Purpose: Soil properties are the main explanation to the different toxicities obtained in different soils due to their influence on chemical bioavailability and the test species performance itself. However, most prediction studies are centred on a few soil properties influencing bioavailability, while their direct effects on test species performance are usually neglected. In our study, we develop prediction models for the toxicity values obtained in a set of soils taking into account both the chemical concentration and their soil properties. Materials and methods: The effects on the avoidance behaviour and on reproduction of the herbicide phenmedipham to the collembolan Folsomia candida is assessed in 12 natural soils and the Organisation for Economic Co-operation and Development (OECD) artificial soil. The toxicity outcomes in different soils are compared and explanatory models are constructed by generalised linear models (GLMs) using phenmedipham concentrations and soil properties. Results and discussion: At identical phenmedipham concentrations, the effects on reproduction and the avoidance response observed in OECD soil were similar to those observed in natural soils, while effects on survival were clearly lower in this soil. The organic matter and silt content explained differences in the avoidance behaviour in different soils; for reproduction, there was a more complex pattern involving several soil properties. Conclusions: Our results highlight the need for approaches taking into account all the soil properties as a whole, as a necessary step to improve the prediction of the toxicity of particular chemicals to any particular soil. © 2012 Springer-Verlag.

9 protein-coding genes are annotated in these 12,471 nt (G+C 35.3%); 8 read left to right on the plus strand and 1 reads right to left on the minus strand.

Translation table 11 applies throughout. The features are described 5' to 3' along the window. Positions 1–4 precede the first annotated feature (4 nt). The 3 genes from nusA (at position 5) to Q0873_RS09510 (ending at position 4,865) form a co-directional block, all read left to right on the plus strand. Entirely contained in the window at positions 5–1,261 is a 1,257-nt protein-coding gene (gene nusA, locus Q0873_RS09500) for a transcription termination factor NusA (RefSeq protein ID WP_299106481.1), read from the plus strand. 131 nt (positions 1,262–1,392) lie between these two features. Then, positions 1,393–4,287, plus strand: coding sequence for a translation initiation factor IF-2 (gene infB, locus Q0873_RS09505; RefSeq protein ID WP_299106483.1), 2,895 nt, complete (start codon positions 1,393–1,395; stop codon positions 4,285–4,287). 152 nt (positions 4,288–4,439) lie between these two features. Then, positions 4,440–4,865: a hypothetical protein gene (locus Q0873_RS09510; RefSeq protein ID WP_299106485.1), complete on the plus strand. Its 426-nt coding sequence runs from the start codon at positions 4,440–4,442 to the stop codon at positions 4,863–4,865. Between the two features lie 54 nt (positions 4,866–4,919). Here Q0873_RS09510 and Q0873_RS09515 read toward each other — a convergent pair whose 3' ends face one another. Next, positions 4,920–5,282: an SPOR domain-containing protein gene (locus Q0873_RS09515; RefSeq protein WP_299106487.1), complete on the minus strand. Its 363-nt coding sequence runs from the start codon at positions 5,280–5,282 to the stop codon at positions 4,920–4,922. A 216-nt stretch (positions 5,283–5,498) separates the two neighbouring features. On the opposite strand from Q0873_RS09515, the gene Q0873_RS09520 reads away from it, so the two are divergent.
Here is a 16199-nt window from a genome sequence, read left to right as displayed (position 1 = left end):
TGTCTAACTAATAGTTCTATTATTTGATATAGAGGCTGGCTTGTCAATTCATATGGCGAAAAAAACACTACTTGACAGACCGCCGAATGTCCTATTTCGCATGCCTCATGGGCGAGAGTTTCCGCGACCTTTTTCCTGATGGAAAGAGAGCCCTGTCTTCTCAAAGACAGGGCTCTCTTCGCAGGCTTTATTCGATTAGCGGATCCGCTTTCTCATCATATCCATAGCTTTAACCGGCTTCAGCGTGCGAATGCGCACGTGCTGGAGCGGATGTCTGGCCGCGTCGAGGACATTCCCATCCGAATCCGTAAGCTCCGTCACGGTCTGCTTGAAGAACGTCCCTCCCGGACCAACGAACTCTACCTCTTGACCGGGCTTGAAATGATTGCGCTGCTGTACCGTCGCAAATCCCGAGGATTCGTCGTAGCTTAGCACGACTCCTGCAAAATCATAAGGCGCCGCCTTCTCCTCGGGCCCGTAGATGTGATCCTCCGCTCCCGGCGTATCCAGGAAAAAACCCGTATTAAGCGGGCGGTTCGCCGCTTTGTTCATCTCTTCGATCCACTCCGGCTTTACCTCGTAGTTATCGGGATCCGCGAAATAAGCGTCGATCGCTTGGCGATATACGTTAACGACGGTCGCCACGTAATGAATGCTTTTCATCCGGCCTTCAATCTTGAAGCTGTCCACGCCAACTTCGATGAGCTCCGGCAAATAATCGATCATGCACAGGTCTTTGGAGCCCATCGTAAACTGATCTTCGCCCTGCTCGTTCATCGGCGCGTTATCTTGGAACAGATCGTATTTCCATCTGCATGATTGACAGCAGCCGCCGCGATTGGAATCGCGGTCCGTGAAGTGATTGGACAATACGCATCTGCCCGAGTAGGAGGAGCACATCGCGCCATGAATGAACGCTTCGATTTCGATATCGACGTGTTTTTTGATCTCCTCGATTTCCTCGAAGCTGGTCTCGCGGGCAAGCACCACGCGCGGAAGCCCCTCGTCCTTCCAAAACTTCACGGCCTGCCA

- Folsomia candida
- Soil properties